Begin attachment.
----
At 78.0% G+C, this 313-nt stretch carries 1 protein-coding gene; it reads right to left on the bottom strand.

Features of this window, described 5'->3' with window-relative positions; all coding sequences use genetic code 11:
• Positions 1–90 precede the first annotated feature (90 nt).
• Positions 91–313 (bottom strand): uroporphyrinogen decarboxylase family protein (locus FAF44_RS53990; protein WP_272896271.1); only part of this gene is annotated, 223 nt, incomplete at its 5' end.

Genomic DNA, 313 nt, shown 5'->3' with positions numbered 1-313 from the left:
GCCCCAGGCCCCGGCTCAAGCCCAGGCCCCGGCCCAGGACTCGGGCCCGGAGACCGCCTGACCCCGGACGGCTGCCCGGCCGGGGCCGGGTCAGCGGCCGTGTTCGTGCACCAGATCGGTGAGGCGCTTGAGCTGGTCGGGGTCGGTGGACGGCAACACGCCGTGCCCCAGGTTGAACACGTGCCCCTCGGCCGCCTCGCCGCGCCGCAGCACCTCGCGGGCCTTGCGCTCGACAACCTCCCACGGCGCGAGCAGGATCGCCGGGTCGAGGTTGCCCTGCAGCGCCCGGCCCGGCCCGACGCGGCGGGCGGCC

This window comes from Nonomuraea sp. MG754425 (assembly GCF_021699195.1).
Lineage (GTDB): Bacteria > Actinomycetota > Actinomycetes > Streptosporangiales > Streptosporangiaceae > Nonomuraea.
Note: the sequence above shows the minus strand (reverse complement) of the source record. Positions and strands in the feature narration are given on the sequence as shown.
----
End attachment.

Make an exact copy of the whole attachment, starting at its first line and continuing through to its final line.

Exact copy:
At 78.0% G+C, this 313-nt stretch carries 1 protein-coding gene; it reads right to left on the bottom strand.

Features of this window, described 5'->3' with window-relative positions; all coding sequences use genetic code 11:
• Positions 1–90 precede the first annotated feature (90 nt).
• Positions 91–313 (bottom strand): uroporphyrinogen decarboxylase family protein (locus FAF44_RS53990; protein WP_272896271.1); only part of this gene is annotated, 223 nt, incomplete at its 5' end.

Genomic DNA, 313 nt, shown 5'->3' with positions numbered 1-313 from the left:
GCCCCAGGCCCCGGCTCAAGCCCAGGCCCCGGCCCAGGACTCGGGCCCGGAGACCGCCTGACCCCGGACGGCTGCCCGGCCGGGGCCGGGTCAGCGGCCGTGTTCGTGCACCAGATCGGTGAGGCGCTTGAGCTGGTCGGGGTCGGTGGACGGCAACACGCCGTGCCCCAGGTTGAACACGTGCCCCTCGGCCGCCTCGCCGCGCCGCAGCACCTCGCGGGCCTTGCGCTCGACAACCTCCCACGGCGCGAGCAGGATCGCCGGGTCGAGGTTGCCCTGCAGCGCCCGGCCCGGCCCGACGCGGCGGGCGGCC

This window comes from Nonomuraea sp. MG754425 (assembly GCF_021699195.1).
Lineage (GTDB): Bacteria > Actinomycetota > Actinomycetes > Streptosporangiales > Streptosporangiaceae > Nonomuraea.
Note: the sequence above shows the minus strand (reverse complement) of the source record. Positions and strands in the feature narration are given on the sequence as shown.